By Jack Madigan AKA The Golf Guy • Main Photo by Jordan Weaver

When it comes to money, golf is not a piker’s game. And when it comes to ponying up for the green fees, there are certain unwritten rules of golf etiquette because, after all, it is a gentleperson’s game. So let us start with the simple question of who pays the green fees, and later on tackle the question of betting.

First, there are member guest tournaments. The member pays, and that’s that. When you are a member of a country club and you invite a friend to participate in a member guest event it is always the member’s treat. In fact, most private country clubs are set up on a non–cash basis, and the guest is simply unable to sign for anything.

All other events are discretionary, but should be handled up-front. If you should ask someone to play with you at your club and you do not intend to pay for him, then you should always advise him when you extend the invitation that the green fees are $XX amount of dollars. This gives the person the freedom to accept or reject the invitation with no feelings. Way too many times the green fees are not mentioned until the parties are at the course, and then hard feelings can ensue.

The rule is the same for tournaments and scrambles: The organizer should always apprise everyone of the costs, then each golfer is responsible for his or her expenses.

However, these are just the tip of the iceberg when it comes to cash on the course. The real money is in the betting, and no one likes to look like a boob when people start talking about a five-dollar Nassau or a Skins game with Greenies, Barkies, Sandies and with carryovers, and you just stand there without a clue as to what was just said.

So let us start with the Nassau. The two-dollar Nassau is the most frequent bet in golf and is simply a two-dollar bet on the low score on the front nine, a two-dollar bet on the low score on the back nine, and an equal bet on the overall low total for the match. Obviously the amount of the Nassau is entirely up to the players. This bet can be made with any number of players in the group.

The next most common betting game is a Skins game. Once again, this can be played for any amount of money, but because it has the potential of one player winning a lot, many golfers prefer to keep the wager small. For example, I’ll explain with a one-dollar Skins game. That means that each hole is worth one dollar, and the low score on each hole wins that dollar. If there is a tie for the lowest score, then that hole is simply not won by anyone and you proceed to the next hole, which is again a one-dollar hole. However, if you are playing carryovers, then the value of that tied hole carries over to the next hole, making it a two-dollar hole and so on until a hole is won. Then the next hole reverts back to one dollar.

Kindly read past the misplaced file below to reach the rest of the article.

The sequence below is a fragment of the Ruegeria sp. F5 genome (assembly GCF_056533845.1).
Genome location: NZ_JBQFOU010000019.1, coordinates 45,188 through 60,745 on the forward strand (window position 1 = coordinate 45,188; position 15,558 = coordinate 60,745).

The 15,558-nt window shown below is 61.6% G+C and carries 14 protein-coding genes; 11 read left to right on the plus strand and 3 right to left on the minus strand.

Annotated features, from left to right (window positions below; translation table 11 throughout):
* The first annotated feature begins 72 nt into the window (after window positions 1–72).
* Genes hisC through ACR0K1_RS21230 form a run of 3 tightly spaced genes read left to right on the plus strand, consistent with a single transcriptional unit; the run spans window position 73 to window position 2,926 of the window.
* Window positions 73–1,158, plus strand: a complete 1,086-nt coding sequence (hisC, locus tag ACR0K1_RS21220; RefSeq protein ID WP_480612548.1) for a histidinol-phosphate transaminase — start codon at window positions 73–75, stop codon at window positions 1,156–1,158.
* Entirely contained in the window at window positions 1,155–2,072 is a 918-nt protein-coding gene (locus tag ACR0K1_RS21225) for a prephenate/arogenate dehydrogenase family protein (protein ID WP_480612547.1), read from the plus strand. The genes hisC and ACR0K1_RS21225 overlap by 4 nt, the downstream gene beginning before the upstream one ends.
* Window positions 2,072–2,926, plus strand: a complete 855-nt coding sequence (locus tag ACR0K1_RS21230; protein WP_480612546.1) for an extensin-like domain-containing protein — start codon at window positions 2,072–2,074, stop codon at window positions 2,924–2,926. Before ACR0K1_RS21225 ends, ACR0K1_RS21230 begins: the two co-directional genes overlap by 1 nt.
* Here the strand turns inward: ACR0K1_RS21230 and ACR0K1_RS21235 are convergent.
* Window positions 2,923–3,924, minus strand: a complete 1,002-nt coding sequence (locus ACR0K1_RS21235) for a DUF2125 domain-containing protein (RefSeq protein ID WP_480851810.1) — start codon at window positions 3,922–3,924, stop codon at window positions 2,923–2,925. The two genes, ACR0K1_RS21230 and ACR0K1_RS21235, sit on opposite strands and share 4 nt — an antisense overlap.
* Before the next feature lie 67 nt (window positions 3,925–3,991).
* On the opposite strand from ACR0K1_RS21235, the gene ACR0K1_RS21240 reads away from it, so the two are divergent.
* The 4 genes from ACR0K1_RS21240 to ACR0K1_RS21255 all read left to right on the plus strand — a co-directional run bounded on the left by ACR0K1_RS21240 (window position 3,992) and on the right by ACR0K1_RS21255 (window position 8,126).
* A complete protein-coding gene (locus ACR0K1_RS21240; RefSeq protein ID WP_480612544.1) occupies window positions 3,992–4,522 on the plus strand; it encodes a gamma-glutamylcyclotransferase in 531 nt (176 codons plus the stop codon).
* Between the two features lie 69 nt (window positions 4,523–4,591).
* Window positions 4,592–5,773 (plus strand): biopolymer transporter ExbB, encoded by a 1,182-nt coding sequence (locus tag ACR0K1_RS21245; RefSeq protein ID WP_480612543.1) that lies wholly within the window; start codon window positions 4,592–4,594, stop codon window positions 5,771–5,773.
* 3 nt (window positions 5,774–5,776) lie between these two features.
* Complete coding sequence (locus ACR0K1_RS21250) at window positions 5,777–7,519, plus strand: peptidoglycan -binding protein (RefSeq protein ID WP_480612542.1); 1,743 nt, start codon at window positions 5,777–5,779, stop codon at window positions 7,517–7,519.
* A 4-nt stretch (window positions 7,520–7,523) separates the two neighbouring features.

There are usually side bets in a Skins game, and that’s where the Greenies and others come into play. A Greenie is won by landing your tee shot on a par 3 closest to the hole of anyone in your group. This is an additional bet, usually equal to the original hole value, thus making a par 3 worth two dollars if you land your tee shot closest to the hole and win the hole. Greenies are almost always a part of any Skins game.

A little less common bet than the Greenies are Barkies and Sandies. A Barkie is being able to score par on a hole after hitting a tree, and a Sandy is achieving par out of a sand bunker. These two bets are like Greenies in that they are in addition to the value of the Skin.

There is one more thing to add to the Skins game, and that is the Press. Once again, whether or not Presses are allowed is a fact that should be agreed to at the outset of the game. Only a player who is losing can Press his opponent. When this losing player calls a Press it doubles the bets on all the remaining holes. If that losing player should get ahead, then his opponent is in the position to Press him back, which would again double the bets on the remaining holes. This can really run the money count up a lot.

A variation of the Skins game is when you have a foursome and play two-man Best Ball. All of the rules for Skins apply except that two members of the foursome team are up, and the lowest of their two scores is pitted against the lowest of the other two-man team.

Another popular betting game is the Round Robin, also called the Hollywood. This is usually played in a Skins format and requires that you have a foursome. The group is divided into two–man teams and they play each other; but after six holes you switch one man on each team, and then again after 12 holes. All the side bets can still be made, but each man’s winnings must be tabulated after each hole because of the changing teammate scenario. This can be a scorekeeper’s nightmare, especially if the side bets are incorporated.

All in all, the green fees are usually just the start of the green on the greens and the betting, whether for money or just fun items, can make the game even more enjoyable.